In an October 2008 paper, V.V. Chari, Lawrence Christiano, and Patrick J. Kehoe (Fed Minneapolis, CCK) found no evidence of a crunch affecting interbank credit or borrowing by Main Street. They argue that Main Street’s cost of borrowing is not as high as a quick look at spreads would suggest; that we should look at the levels instead.
In a November 2008 paper, Ethan Cohen-Cole, Burcu Duygan-Bump, Jose Fillat, and Judit Montoriol-Garriga (Fed Boston, CDFM) replied in detail to the arguments in the CCK paper and concluded that Main Street is indeed being hit by a credit crunch. I am just starting to read the latter, but I didn’t find the CCK view convincing to begin with. I’ll say why below.
My sixth sense tells me that the political implications of what CCK are arguing are relevant. What they are really suggesting with their paper is that large public efforts to get the economy moving are not called for, especially those directed to support employment. It’s the old let-the-markets-sort-things-out shibboleth.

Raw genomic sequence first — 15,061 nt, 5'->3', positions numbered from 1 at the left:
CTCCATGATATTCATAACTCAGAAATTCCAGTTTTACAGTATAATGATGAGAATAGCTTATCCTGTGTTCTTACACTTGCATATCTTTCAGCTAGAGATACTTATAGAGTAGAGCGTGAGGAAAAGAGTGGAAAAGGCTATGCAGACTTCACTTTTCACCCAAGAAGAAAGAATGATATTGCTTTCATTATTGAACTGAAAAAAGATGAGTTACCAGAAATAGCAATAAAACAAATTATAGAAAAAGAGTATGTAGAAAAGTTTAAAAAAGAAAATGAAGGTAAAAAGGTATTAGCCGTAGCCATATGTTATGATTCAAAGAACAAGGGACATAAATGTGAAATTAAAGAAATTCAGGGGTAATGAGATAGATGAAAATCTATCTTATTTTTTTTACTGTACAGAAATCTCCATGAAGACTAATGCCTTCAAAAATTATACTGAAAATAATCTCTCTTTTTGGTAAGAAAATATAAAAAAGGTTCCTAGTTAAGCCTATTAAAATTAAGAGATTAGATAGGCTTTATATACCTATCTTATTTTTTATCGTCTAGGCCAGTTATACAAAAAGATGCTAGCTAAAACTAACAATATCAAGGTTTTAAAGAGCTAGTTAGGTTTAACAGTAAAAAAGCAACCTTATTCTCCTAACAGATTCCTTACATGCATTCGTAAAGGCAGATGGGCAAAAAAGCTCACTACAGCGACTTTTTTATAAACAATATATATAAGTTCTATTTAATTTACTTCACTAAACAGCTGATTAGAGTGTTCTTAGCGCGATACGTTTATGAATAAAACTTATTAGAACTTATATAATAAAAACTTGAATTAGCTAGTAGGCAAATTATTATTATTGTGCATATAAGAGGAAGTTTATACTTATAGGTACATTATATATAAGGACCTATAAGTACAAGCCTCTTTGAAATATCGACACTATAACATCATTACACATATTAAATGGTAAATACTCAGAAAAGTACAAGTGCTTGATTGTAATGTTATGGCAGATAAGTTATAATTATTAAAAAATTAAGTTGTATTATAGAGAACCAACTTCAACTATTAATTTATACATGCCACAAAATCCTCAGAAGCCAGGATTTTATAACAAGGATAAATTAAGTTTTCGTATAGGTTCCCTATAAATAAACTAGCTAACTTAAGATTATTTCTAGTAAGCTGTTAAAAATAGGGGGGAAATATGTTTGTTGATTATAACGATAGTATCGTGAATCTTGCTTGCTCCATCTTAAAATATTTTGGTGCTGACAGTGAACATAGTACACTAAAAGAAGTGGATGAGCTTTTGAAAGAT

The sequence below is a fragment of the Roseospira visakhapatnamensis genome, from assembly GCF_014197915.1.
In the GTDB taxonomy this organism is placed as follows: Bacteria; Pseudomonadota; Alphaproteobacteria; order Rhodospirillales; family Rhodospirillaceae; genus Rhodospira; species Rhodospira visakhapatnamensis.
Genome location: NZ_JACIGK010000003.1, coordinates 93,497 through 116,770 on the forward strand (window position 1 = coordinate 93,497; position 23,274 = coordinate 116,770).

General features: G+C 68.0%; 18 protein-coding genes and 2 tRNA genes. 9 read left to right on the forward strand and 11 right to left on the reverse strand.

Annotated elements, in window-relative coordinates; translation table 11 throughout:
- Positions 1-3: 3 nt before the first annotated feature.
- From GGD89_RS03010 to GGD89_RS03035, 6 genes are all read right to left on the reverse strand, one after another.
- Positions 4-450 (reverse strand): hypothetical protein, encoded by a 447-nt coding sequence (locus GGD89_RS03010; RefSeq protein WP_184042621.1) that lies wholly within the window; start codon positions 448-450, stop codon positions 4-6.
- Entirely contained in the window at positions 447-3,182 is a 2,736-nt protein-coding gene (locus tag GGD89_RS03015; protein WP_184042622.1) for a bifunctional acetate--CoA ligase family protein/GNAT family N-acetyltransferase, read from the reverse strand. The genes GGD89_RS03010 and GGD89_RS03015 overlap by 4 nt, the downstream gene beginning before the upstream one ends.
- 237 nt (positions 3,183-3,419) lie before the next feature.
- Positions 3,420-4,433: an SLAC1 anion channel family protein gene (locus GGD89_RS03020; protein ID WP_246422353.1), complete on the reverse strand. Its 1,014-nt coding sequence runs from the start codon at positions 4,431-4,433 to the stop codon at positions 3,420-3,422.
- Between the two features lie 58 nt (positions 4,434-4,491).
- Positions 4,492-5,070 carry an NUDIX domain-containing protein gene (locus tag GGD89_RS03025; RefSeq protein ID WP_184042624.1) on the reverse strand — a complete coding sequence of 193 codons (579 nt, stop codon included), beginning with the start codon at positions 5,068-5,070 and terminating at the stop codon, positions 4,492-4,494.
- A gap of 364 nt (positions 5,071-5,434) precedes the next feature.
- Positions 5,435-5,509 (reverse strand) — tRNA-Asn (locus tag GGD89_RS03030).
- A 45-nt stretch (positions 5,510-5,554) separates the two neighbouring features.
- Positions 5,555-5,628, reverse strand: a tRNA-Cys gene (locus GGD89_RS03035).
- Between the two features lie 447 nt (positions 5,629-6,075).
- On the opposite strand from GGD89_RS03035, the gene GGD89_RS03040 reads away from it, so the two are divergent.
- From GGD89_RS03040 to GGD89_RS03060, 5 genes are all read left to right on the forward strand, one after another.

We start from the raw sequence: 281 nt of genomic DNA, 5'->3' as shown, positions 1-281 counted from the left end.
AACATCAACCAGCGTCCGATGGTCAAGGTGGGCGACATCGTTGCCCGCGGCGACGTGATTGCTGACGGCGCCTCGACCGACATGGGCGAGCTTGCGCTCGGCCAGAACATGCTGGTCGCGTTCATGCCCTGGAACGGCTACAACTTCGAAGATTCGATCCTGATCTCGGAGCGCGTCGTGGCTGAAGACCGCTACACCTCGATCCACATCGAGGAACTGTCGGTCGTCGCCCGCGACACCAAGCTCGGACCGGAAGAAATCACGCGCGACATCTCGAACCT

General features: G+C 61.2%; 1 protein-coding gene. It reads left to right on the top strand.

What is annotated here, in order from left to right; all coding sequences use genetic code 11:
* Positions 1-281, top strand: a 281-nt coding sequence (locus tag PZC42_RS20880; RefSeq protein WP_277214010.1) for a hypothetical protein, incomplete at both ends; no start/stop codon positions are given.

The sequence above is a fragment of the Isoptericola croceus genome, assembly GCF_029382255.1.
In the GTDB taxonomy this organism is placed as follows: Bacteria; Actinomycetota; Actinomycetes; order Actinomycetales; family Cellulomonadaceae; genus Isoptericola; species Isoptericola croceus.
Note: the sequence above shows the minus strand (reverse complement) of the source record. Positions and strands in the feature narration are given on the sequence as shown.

From my standpoint, the main issue is the net (dynamic) distributional effect of the measures taken and to be taken (by the new administration) with the alleged aim of shoring up the financial and non-financial sectors of the economy. Among the different possible ways in which the financial sector can be rescued, I believe that, on equity as well as on efficiency grounds, it can be argued that the best approach is the direct relief to working- and middle-class borrowers via methods that put the public interest first at the expense of the captains of finance that drove us into the ditch.